OGDEN — A molecular diagnostics company based in Virginia announced Thursday that it has established a new large-scale production facility in Ogden that will help it ramp up a polymerase chain reaction-based COVID-19 saliva test and bring hundreds of jobs to northern Utah.
The company, MicroGEM, made the announcement at the same time it announced the acquisition of New Hampshire-based Jump Start Manufacturing LLC. Both locations will manufacture its Spitfire 6830 SARS-CoV-2 tests, which is a test that uses saliva to detect the coronavirus in individuals regardless of whether they’re showing symptoms of COVID-19, according to the company.
The new test was funded in part by the National Institutes of Health’s Rapid Acceleration of Diagnostics program that includes federal funding from a couple of U.S. agencies. The NIH program awarded MicroGEM nearly $41 million last September to fast-track COVID-19 saliva tests that provide results in 15 minutes without the need for a lab or medical personnel on-site.
“The test uses a microfluidic cartridge with the potential for simultaneous detection of multiple pathogens such as influenza,” said officials for the NIH in September.
MicroGEM officials also said Thursday the test was in its final stages of development before it will be submitted to the Food and Drug Administration for emergency use authorization. It expects to be able to produce 160,000 tests with the help of the new facilities in Utah and New Hampshire. Its goal is to produce over 4 million tests by April.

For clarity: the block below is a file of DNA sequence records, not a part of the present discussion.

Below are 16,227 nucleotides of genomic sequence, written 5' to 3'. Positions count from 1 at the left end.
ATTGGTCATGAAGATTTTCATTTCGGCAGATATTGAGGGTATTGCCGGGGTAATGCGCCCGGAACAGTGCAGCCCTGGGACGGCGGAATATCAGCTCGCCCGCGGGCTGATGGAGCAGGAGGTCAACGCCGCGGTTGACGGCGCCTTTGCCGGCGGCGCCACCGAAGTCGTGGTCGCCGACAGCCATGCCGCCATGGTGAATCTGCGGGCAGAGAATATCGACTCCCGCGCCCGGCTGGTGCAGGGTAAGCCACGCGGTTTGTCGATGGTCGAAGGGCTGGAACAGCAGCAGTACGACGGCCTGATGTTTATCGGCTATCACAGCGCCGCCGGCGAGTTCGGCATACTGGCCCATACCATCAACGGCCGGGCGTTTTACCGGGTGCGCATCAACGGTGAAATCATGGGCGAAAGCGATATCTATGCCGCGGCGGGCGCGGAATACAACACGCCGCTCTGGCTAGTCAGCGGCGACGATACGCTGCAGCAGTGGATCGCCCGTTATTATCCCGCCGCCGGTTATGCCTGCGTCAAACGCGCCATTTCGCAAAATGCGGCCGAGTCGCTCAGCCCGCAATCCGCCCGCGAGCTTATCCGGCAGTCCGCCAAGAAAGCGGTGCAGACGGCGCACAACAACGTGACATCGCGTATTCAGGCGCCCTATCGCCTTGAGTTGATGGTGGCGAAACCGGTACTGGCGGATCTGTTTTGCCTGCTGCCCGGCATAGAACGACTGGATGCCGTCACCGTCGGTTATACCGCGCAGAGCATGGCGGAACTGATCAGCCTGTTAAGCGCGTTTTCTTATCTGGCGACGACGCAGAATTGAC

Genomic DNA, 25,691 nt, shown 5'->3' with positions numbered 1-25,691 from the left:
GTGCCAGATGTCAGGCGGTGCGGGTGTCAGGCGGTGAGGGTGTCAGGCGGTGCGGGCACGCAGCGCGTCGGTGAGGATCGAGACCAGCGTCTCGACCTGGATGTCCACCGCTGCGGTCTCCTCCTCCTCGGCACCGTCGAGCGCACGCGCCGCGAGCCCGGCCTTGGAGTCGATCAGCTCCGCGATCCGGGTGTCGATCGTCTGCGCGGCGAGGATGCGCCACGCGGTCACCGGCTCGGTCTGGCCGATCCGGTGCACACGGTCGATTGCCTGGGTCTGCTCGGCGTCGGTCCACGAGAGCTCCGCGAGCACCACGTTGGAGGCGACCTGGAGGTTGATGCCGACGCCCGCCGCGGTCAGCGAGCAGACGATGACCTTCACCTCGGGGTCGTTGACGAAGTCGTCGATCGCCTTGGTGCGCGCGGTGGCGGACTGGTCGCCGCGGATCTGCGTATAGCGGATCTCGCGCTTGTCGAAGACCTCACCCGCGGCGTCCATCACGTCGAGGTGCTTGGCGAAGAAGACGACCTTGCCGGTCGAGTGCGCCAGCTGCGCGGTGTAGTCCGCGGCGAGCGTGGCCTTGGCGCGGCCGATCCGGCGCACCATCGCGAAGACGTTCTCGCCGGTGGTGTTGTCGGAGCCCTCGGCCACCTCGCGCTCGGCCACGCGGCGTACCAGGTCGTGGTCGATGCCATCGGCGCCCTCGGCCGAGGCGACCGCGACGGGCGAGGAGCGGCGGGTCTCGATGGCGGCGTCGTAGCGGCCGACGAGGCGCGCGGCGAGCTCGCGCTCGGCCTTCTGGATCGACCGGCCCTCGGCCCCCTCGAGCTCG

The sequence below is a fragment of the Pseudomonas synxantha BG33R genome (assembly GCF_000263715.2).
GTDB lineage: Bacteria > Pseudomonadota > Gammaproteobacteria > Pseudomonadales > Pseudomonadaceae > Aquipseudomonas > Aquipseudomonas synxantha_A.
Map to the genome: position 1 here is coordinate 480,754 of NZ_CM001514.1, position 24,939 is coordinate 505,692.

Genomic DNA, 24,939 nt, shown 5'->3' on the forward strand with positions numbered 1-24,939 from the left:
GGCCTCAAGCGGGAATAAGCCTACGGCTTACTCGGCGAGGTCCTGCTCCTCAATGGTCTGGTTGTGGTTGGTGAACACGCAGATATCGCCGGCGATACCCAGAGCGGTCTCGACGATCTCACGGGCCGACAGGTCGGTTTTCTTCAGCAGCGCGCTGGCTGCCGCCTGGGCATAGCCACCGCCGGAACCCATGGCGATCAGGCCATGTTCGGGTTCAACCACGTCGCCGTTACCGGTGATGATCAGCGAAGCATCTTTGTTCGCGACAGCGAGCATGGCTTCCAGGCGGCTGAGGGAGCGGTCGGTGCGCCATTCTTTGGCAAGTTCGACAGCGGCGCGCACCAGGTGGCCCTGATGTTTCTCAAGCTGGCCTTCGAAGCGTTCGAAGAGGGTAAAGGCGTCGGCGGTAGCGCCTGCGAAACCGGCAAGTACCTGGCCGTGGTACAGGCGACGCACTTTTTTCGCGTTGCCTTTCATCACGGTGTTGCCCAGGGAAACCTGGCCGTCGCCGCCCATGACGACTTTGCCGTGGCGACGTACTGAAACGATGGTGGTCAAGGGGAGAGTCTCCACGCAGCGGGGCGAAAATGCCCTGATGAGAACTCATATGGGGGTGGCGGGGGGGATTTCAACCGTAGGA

“Bringing Jump Start’s leading manufacturing capabilities and expertise under the MicroGEM umbrella and dramatically expanding our production capabilities will ensure that more Americans have greater access to high-quality COVID-19 tests — bringing key tools to help end this devastating pandemic,” said MicroGEM CEO Jeff Chapman, in a statement.
The new facility in Ogden was listed at 69,000 square feet in size. With the addition of it on top of Jump Start in Nashua, New Hampshire, MicroGEM officials said they expected it will bring about 500 new jobs — many of which will be in Utah. It wasn’t immediately clear exactly how many of those jobs will be in Utah. Officials for the company said they expected to begin churning out new tests from the Ogden location during the first quarter of the year.
MicroGEM began accepting applications at the end of last year but has since stopped accepting applicants, according to ZipRecruiter. The job posting listed pays between $16 and $18 an hour.
Thursday’s announcement was lauded by Rep. Blake Moore, who said he was “thrilled” that a company conducting “critical work” regarding rapid COVID-19 testing will open a facility within Utah’s 1st Congressional District.
“MicroGEM will bring hundreds of jobs to the Ogden area, allowing northern Utah to keep answering the call to the pressing challenges presented by the pandemic,” he added, in a statement.
Per its website, MicroGEM, which is based in Charlottesville, Virginia, also creates various medical tests, from its new saliva-centered COVID-19 tests to plant and bacteria tests. It also has global locations in China, New Zealand and the United Kingdom.